Digital Drawing for Landscape Architecture

Contemporary Techniques and Tools for Digital Representation in Site Design
By Bradley Cantrell Wes Michaels

John Wiley & Sons

Copyright © 2010 John Wiley & Sons, Ltd
All right reserved.

ISBN: 978-0-470-40397-6


Chapter One

Introduction/Overview

Digital Drawing for Landscape Architecture: Contemporary Techniques and Tools for Digital Representation in Site Design provides professionals and students with a clear guide to understanding the digital representation process for a variety of design drawings. Each chapter highlights a specific technique by examining its role in the digital media and landscape representation process through methods available in current software. This provides the reader with tangible tools to explore digital media in the creation of design drawings.

The professions of landscape architecture and urban planning have a strong tradition of representation that has evolved with the professions. During the last hundred years, this has been dominated by analog representation-primarily pencil (graphite), pen (ink), markers (pigment), and watercolor (pigment). The aforementioned analog representation techniques have focused on creating a variety of design drawings such as functional and operational diagrams, orthographic plans, section/elevations, isometrics, and perspective renderings.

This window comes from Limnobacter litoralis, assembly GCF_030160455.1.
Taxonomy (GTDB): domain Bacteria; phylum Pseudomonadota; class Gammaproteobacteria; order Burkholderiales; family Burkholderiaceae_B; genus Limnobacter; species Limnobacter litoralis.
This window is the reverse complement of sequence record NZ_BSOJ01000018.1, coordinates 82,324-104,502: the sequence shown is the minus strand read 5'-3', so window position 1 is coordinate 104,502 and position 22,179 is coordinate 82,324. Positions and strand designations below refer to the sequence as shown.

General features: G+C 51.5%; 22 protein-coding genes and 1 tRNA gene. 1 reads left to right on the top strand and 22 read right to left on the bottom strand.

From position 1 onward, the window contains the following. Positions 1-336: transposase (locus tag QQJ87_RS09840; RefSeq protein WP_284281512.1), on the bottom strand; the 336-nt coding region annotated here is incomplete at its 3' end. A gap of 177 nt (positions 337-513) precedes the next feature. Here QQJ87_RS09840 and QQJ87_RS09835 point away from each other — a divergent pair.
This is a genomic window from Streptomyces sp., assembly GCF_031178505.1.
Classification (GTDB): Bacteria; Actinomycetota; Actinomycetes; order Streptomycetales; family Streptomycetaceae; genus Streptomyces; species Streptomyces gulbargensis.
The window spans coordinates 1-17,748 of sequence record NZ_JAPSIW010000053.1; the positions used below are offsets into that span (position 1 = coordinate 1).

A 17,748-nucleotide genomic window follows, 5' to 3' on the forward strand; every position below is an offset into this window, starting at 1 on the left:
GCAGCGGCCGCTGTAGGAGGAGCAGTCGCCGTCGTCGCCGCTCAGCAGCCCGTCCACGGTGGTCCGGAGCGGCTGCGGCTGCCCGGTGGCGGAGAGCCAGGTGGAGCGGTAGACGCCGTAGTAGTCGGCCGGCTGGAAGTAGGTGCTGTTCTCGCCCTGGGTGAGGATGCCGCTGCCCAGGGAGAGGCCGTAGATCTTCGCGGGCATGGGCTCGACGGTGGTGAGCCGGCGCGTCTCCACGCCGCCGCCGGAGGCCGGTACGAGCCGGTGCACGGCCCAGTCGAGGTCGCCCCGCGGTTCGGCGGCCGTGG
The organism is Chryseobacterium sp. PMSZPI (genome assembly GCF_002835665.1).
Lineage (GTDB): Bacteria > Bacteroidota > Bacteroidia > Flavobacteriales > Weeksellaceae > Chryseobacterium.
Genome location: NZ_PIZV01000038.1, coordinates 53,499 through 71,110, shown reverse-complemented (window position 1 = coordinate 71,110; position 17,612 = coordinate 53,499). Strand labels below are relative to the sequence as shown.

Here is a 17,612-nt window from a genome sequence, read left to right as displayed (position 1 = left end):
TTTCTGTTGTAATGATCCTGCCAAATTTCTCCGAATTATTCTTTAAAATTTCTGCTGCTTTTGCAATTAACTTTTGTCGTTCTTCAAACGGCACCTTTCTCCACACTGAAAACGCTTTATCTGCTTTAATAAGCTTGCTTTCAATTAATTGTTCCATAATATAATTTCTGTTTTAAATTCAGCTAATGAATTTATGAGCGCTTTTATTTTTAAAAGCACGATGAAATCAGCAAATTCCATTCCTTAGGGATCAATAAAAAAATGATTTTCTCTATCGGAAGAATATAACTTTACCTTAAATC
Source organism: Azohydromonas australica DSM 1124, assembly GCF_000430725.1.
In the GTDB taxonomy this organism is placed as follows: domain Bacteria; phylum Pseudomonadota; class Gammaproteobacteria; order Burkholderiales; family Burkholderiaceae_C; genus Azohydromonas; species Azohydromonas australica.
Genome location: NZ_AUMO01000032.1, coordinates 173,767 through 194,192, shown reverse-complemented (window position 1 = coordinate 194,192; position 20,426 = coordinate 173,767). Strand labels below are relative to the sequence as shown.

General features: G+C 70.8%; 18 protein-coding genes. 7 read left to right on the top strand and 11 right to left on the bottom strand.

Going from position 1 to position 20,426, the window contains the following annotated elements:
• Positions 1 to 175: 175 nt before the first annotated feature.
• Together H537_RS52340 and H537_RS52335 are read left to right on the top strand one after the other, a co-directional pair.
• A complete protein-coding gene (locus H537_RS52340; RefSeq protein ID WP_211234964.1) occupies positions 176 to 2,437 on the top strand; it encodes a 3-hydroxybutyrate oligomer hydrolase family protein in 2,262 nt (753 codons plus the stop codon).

The content in this book intends to bridge a fundamental gap between the analog and digital tools used to represent landscape architecture and urban planning projects. The gap has formed in representation methods with the introduction of digital tools that have been adopted despite a generation of designers who are versed in analog methods. Digital Drawing for Landscape Architecture: Contemporary Techniques and Tools for Digital Representation in Site Design aims to fill this gap by pulling from the methods of analog representation and applying these concepts to digital media. Examining individual working methods and applying the content of this book to enhance the current design and representation processes are essential to this goal.

A misnomer that many designers intend to embrace when moving to digital representation methods is that the past can be left behind; nothing could be further from the truth. Knowledge of analog representation plays a vital role in understanding the application of digital tools and techniques. Tools such as Adobe Illustrator and Photoshop are born directly from analog processes and tools defined by their physical counterparts. The Paint Bucket tool is used to pour paint into areas, and the PaintBrush tool applies paint to a virtual canvas. This language is intentional and builds on our current knowledge of illustration, avoiding the creation of a new digital tool that has no context in the physical world. It would be confusing and the learning curve would be that much steeper if the Photoshop Paint Brush tool was called the Pixel Application tool and the canvas was called the pixel grid.